The Scottish Terrier was bred to be a working farm dog that hunted foxes, badgers. Wildcats and other varmints. They were considered similar to a farmer's helper being expected to take care of the wild animals without being told by the farmer. During this process, they became very territorial towards "their" farmer and home and because of their intelligence, they excelled at this job.
They were in the show ring for the first time in 1860 along with other dogs that were classified as Scottish Terriers, but where also known by other names. At that time, any terriers that were from Scotland were automatically classified as Scottish Terriers. In 1883, they attempted to make the Scottish Terrier a breed of its own. They first came to America in the 1880s but did not become popular until the years between World War I and World War II. In 1885, the first Scottish Terrier was registered in the American Kennel Club. The Scottish Terrier Club of America was started in 1900.
There was always dispute about what the actual breed should look and behave like. Finally, in 1930, 4 dogs of this breed made such an impact in the show ring that many British families and breeders wanted them. After this, it was agreed on that this is what the breed would consist of and was recognized by the United Kennel Club in 1930. Today they are well sought after dogs for household pets and the show ring.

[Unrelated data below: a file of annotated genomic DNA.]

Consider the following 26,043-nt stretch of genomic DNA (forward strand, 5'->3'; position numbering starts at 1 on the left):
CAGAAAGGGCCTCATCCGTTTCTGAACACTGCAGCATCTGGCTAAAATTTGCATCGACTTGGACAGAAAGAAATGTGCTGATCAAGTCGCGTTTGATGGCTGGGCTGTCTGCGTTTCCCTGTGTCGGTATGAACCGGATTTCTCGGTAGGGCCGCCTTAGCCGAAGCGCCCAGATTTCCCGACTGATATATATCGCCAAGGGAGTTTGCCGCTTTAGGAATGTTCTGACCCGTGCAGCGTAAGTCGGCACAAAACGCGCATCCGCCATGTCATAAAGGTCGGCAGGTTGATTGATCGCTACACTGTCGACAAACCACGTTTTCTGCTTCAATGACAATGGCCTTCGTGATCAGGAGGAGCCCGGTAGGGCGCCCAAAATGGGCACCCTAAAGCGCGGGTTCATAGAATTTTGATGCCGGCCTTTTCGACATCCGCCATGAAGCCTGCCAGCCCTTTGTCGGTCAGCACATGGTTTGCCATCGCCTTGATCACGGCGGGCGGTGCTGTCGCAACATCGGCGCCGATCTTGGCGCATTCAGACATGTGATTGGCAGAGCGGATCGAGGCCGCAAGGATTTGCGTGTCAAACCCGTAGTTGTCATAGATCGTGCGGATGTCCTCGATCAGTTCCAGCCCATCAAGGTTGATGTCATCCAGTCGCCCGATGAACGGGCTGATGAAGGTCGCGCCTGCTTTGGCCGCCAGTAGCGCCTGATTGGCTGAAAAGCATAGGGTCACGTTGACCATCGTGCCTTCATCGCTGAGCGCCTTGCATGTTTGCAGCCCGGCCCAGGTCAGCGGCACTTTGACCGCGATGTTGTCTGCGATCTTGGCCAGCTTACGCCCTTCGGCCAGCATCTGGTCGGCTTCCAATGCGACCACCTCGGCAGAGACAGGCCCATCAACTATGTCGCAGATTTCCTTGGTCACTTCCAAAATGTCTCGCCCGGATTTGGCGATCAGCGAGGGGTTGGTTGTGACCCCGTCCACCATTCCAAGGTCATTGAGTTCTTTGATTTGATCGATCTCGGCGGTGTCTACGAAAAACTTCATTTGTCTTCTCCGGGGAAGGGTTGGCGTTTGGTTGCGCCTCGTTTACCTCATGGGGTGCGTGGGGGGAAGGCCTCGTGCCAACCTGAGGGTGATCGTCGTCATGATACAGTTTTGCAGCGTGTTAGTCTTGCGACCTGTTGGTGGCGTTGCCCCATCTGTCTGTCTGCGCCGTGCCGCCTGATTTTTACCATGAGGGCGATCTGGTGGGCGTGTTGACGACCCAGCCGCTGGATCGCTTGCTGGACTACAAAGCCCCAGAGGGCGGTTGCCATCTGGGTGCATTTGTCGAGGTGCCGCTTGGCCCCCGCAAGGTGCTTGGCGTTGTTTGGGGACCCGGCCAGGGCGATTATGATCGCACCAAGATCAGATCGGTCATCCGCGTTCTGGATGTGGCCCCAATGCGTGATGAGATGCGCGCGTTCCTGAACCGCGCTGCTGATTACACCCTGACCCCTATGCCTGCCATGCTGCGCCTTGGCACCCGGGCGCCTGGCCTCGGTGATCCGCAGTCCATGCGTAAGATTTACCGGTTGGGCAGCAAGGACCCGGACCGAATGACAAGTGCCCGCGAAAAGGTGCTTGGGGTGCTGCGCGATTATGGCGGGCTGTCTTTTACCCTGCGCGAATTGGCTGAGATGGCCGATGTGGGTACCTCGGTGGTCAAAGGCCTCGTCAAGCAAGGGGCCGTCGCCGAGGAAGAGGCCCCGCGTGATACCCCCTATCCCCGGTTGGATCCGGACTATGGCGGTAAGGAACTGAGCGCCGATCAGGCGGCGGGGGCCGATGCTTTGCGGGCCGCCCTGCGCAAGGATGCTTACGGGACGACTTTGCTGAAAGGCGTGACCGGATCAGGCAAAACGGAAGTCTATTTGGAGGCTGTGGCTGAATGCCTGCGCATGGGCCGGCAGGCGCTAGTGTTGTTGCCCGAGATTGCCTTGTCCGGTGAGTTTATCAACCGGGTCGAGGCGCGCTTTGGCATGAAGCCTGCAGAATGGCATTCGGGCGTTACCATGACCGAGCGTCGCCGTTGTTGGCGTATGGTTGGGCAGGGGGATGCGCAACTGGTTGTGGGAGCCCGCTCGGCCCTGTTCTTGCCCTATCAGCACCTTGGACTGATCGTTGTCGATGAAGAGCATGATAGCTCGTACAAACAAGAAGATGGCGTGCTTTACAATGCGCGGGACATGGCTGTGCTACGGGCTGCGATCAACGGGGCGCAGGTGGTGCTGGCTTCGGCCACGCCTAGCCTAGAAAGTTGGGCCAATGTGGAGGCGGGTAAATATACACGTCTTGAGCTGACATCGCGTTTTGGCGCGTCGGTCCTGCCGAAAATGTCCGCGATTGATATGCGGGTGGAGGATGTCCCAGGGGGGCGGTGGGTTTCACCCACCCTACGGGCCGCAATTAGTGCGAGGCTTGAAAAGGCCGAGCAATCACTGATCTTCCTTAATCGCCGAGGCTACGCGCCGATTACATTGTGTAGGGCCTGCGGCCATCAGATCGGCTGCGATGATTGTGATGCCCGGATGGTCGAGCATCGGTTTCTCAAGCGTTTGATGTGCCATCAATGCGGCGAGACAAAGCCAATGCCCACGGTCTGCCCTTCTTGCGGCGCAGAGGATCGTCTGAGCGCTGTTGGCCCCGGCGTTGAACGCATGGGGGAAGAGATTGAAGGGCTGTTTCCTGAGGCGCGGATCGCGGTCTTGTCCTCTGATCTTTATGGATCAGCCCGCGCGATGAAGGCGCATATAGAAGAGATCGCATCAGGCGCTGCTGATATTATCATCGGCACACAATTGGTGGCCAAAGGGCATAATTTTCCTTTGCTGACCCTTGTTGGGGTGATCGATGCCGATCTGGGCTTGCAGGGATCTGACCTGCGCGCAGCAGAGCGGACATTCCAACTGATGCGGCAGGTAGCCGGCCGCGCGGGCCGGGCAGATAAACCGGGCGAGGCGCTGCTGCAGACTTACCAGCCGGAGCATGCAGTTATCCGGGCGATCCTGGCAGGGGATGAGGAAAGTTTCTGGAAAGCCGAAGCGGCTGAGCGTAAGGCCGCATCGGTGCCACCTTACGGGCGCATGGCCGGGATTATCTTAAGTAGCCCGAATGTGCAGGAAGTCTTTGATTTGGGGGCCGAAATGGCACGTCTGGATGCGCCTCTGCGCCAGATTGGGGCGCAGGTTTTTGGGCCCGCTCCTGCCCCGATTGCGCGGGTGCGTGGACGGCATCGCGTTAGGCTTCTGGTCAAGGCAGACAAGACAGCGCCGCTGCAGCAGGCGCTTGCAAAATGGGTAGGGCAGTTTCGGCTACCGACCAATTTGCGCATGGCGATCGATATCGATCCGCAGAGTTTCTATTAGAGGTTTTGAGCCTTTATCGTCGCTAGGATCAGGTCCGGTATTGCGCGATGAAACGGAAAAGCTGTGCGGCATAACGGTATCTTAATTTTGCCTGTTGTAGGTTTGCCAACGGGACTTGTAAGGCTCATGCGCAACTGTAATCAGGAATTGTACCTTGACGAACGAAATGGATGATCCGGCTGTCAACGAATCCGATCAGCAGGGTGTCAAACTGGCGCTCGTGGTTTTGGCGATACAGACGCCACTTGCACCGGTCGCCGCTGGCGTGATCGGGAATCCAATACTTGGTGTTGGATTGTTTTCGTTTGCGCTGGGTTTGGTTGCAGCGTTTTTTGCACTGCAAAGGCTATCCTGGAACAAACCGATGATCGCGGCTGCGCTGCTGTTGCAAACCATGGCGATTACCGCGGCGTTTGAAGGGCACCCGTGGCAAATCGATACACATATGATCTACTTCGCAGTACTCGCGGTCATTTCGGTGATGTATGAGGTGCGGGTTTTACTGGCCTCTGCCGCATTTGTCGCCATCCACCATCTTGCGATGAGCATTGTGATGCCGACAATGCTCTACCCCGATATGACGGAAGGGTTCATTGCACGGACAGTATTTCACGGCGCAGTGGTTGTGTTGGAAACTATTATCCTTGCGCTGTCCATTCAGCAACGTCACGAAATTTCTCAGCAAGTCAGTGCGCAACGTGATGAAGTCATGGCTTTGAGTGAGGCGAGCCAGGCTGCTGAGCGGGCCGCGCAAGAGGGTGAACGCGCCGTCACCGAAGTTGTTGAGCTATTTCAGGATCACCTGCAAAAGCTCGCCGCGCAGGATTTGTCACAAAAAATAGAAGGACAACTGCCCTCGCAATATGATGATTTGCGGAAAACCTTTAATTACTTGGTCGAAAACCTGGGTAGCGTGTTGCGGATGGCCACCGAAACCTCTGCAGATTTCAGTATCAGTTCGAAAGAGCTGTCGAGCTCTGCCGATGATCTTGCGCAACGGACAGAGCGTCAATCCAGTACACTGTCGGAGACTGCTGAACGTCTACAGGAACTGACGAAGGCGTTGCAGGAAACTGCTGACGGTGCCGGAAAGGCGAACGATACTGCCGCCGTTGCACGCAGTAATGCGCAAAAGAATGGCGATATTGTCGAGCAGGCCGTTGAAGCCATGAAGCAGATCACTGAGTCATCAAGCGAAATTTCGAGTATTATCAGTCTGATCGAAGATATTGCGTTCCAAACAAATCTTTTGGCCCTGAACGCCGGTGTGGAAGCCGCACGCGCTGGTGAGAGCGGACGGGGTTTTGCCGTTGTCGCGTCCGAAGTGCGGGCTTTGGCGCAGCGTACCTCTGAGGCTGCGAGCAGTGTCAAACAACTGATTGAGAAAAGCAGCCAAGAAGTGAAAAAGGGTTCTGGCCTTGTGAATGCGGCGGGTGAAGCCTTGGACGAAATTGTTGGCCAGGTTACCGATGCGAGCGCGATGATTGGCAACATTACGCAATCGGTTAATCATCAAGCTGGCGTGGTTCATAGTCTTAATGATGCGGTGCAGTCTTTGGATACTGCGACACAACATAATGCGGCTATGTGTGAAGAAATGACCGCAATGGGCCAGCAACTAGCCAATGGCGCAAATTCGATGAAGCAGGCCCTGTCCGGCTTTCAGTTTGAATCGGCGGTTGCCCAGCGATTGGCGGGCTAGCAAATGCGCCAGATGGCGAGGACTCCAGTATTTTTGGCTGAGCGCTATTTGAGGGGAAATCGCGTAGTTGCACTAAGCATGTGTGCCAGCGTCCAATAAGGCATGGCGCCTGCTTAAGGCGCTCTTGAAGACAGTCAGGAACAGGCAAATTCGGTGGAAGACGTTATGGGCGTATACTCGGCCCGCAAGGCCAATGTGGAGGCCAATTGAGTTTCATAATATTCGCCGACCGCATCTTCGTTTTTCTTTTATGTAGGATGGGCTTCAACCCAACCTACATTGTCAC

Training the Scottish Terrier is something that needs to be started at a young age to enforce in them what is expected of them. Because they were originally bred to do work independent of their family, they are sometimes stubborn about learning what you want them to do-especially; if it's not something they want to do.
The dog may be stubborn, but he still enjoys playing and needs proper motivation to want to learn. You may want to use treats or toys or simply praise. Find whatever works best and stick with it. The very first training your Scottish Terrier will receive is when you housebreak him. You will determine at that point, how eager and willing he is to learn new things. Always, praise a job well done and avoid negative enforcement, as they will get an attitude. They can be very stubborn when they want to be and need to think it's their idea.
Basic Obedience training is something that you can teach them yourself if you have the time, or you can enroll them in a class. With the Scottish Terrier, consistency is very important. Walking them on a leash is a lesson that they should begin at a very young age as well. Because they love to chase little animals and are a great escape artist, they must never be off the leash when outdoors.
The Scottish Terrier does very well in the show ring. If this is something that interests you, check with local groups in your area or search online for where competitions are held and what the procedure is.
The Scottish Terrier is a hardy and healthy breed in general, and there are not many health issues to worry about with these dogs. A few of the health problems to look out for include thyroid problems, cancer, allergies, luxating patella, and seizures. At least one of the parents of the Scottish Terrier puppy should be vWD clear. The life expectancy of the Scottish Terrier is around 12-14 years.